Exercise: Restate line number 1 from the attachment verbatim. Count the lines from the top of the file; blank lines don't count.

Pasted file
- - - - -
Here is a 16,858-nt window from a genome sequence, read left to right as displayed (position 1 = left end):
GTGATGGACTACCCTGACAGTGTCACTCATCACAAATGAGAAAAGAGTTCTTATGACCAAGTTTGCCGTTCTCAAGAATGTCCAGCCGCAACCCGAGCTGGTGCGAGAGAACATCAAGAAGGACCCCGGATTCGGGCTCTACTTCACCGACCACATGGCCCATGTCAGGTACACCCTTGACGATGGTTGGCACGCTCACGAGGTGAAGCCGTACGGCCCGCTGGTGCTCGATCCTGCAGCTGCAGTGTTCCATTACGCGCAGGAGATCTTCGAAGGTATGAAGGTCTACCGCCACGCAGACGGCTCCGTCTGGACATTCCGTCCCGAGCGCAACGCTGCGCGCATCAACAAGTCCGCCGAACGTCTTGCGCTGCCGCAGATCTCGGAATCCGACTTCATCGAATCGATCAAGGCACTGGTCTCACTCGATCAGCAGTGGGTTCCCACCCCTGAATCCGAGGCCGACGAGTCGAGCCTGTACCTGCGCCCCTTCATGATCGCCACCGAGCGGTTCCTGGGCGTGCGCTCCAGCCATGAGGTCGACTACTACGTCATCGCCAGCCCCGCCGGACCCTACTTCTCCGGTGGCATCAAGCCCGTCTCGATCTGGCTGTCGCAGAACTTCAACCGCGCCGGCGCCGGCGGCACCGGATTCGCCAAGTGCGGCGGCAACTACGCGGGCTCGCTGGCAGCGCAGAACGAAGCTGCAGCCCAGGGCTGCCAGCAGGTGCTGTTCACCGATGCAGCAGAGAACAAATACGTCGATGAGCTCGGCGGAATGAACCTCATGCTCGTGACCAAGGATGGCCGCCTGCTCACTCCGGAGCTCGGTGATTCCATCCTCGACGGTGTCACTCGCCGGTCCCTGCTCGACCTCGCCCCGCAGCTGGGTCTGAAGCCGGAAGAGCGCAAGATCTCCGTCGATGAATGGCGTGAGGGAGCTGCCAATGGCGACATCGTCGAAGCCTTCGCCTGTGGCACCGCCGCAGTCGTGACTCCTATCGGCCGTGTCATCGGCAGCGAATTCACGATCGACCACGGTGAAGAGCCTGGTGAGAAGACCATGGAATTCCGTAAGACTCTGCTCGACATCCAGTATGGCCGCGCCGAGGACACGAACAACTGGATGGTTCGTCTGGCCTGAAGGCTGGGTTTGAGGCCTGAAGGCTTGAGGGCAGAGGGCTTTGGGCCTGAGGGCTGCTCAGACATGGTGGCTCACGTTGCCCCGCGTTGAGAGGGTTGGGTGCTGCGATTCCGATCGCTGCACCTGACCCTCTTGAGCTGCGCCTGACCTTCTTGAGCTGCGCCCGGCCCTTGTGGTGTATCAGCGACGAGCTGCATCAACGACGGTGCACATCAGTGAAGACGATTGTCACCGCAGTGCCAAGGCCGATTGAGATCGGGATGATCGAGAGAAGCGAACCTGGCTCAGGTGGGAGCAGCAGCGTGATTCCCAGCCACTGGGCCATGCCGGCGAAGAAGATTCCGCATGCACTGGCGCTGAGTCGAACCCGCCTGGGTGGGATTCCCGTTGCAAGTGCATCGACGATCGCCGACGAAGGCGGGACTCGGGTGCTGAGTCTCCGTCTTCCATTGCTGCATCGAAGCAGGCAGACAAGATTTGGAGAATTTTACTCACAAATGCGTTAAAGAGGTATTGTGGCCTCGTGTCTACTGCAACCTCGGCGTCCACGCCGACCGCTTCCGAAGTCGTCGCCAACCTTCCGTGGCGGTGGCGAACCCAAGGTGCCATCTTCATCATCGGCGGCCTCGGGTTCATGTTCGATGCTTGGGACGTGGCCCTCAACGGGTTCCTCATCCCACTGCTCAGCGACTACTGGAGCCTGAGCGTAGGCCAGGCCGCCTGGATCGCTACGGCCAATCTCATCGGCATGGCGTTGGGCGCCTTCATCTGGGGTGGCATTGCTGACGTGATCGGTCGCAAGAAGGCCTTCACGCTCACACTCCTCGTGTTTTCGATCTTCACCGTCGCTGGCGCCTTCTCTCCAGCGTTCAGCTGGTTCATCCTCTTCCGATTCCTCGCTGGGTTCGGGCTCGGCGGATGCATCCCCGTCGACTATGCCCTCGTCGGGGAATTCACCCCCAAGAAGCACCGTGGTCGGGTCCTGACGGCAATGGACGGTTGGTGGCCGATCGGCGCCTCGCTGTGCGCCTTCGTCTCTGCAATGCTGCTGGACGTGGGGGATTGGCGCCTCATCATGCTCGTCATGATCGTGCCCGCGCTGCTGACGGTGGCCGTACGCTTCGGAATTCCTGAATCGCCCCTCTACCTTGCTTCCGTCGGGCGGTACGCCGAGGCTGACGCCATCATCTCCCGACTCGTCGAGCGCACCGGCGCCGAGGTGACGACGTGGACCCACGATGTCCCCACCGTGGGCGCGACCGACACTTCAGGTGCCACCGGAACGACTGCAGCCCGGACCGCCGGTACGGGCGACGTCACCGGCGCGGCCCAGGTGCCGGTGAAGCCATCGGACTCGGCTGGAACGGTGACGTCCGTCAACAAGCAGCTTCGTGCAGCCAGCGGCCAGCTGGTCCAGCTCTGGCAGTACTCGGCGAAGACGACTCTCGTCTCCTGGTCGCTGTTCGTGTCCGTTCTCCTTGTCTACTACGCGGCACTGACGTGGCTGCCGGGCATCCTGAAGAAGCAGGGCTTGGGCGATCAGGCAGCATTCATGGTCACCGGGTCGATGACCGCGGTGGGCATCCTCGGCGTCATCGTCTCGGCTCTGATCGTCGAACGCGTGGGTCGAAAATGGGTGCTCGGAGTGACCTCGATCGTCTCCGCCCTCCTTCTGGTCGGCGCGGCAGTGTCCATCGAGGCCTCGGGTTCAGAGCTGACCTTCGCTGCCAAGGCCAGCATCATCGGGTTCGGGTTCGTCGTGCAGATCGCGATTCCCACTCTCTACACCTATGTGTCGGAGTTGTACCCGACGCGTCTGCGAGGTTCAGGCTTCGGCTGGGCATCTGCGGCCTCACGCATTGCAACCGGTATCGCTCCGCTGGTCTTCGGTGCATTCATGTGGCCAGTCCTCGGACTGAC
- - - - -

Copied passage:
Here is a 16,858-nt window from a genome sequence, read left to right as displayed (position 1 = left end):